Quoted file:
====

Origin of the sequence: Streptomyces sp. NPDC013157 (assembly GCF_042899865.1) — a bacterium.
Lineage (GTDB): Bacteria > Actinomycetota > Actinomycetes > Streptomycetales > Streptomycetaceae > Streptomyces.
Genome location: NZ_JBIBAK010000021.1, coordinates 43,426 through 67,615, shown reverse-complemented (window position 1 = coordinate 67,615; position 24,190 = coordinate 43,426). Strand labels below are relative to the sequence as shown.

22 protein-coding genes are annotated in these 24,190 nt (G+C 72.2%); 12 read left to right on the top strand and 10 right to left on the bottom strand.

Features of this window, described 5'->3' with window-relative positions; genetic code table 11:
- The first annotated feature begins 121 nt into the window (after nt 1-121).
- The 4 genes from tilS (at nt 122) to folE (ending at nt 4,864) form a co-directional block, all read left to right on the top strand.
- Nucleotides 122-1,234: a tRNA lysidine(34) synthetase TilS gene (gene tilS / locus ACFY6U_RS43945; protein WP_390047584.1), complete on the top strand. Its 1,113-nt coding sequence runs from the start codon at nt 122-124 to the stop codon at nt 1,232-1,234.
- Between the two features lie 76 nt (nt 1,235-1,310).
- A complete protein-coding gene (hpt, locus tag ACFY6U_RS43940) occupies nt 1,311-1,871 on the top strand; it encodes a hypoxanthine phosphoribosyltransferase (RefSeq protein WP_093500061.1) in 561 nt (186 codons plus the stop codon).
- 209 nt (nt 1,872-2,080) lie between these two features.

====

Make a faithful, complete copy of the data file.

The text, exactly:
Origin of the sequence: Streptomyces sp. NPDC013157 (assembly GCF_042899865.1) — a bacterium.
Lineage (GTDB): Bacteria > Actinomycetota > Actinomycetes > Streptomycetales > Streptomycetaceae > Streptomyces.
Genome location: NZ_JBIBAK010000021.1, coordinates 43,426 through 67,615, shown reverse-complemented (window position 1 = coordinate 67,615; position 24,190 = coordinate 43,426). Strand labels below are relative to the sequence as shown.

22 protein-coding genes are annotated in these 24,190 nt (G+C 72.2%); 12 read left to right on the top strand and 10 right to left on the bottom strand.

Features of this window, described 5'->3' with window-relative positions; genetic code table 11:
- The first annotated feature begins 121 nt into the window (after nt 1-121).
- The 4 genes from tilS (at nt 122) to folE (ending at nt 4,864) form a co-directional block, all read left to right on the top strand.
- Nucleotides 122-1,234: a tRNA lysidine(34) synthetase TilS gene (gene tilS / locus ACFY6U_RS43945; protein WP_390047584.1), complete on the top strand. Its 1,113-nt coding sequence runs from the start codon at nt 122-124 to the stop codon at nt 1,232-1,234.
- Between the two features lie 76 nt (nt 1,235-1,310).
- A complete protein-coding gene (hpt, locus tag ACFY6U_RS43940) occupies nt 1,311-1,871 on the top strand; it encodes a hypoxanthine phosphoribosyltransferase (RefSeq protein WP_093500061.1) in 561 nt (186 codons plus the stop codon).
- 209 nt (nt 1,872-2,080) lie between these two features.